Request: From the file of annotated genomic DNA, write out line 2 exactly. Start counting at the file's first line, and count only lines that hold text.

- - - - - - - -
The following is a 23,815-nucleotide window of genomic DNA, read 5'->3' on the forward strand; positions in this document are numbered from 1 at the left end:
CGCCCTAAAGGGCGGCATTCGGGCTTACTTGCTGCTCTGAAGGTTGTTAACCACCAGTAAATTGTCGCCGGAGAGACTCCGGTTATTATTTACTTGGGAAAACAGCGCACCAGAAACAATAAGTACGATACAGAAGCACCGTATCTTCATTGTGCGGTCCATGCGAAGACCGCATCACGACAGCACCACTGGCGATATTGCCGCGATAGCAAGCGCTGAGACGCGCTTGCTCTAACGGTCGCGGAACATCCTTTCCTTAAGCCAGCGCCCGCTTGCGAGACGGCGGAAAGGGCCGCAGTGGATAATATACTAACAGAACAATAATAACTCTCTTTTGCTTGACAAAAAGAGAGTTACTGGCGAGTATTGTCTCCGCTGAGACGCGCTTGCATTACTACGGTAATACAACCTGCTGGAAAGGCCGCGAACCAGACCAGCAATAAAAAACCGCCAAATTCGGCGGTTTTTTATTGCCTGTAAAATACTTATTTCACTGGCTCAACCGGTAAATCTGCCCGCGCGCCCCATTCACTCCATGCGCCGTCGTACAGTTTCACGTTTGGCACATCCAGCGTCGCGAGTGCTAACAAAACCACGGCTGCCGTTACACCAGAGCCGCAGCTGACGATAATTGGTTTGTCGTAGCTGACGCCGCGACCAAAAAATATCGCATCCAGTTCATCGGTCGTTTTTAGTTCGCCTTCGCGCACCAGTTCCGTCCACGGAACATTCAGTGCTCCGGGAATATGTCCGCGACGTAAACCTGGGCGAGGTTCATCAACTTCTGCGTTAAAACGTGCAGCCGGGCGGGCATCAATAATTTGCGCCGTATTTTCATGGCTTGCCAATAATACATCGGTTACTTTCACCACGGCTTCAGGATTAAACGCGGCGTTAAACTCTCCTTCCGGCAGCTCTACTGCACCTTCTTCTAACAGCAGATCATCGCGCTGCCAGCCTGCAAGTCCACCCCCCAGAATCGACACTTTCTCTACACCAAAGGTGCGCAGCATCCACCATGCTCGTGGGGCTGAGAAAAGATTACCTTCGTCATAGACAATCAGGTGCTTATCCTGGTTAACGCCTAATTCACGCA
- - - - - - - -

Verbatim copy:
CGCCCTAAAGGGCGGCATTCGGGCTTACTTGCTGCTCTGAAGGTTGTTAACCACCAGTAAATTGTCGCCGGAGAGACTCCGGTTATTATTTACTTGGGAAAACAGCGCACCAGAAACAATAAGTACGATACAGAAGCACCGTATCTTCATTGTGCGGTCCATGCGAAGACCGCATCACGACAGCACCACTGGCGATATTGCCGCGATAGCAAGCGCTGAGACGCGCTTGCTCTAACGGTCGCGGAACATCCTTTCCTTAAGCCAGCGCCCGCTTGCGAGACGGCGGAAAGGGCCGCAGTGGATAATATACTAACAGAACAATAATAACTCTCTTTTGCTTGACAAAAAGAGAGTTACTGGCGAGTATTGTCTCCGCTGAGACGCGCTTGCATTACTACGGTAATACAACCTGCTGGAAAGGCCGCGAACCAGACCAGCAATAAAAAACCGCCAAATTCGGCGGTTTTTTATTGCCTGTAAAATACTTATTTCACTGGCTCAACCGGTAAATCTGCCCGCGCGCCCCATTCACTCCATGCGCCGTCGTACAGTTTCACGTTTGGCACATCCAGCGTCGCGAGTGCTAACAAAACCACGGCTGCCGTTACACCAGAGCCGCAGCTGACGATAATTGGTTTGTCGTAGCTGACGCCGCGACCAAAAAATATCGCATCCAGTTCATCGGTCGTTTTTAGTTCGCCTTCGCGCACCAGTTCCGTCCACGGAACATTCAGTGCTCCGGGAATATGTCCGCGACGTAAACCTGGGCGAGGTTCATCAACTTCTGCGTTAAAACGTGCAGCCGGGCGGGCATCAATAATTTGCGCCGTATTTTCATGGCTTGCCAATAATACATCGGTTACTTTCACCACGGCTTCAGGATTAAACGCGGCGTTAAACTCTCCTTCCGGCAGCTCTACTGCACCTTCTTCTAACAGCAGATCATCGCGCTGCCAGCCTGCAAGTCCACCCCCCAGAATCGACACTTTCTCTACACCAAAGGTGCGCAGCATCCACCATGCTCGTGGGGCTGAGAAAAGATTACCTTCGTCATAGACAATCAGGTGCTTATCCTGGTTAACGCCTAATTCACGCA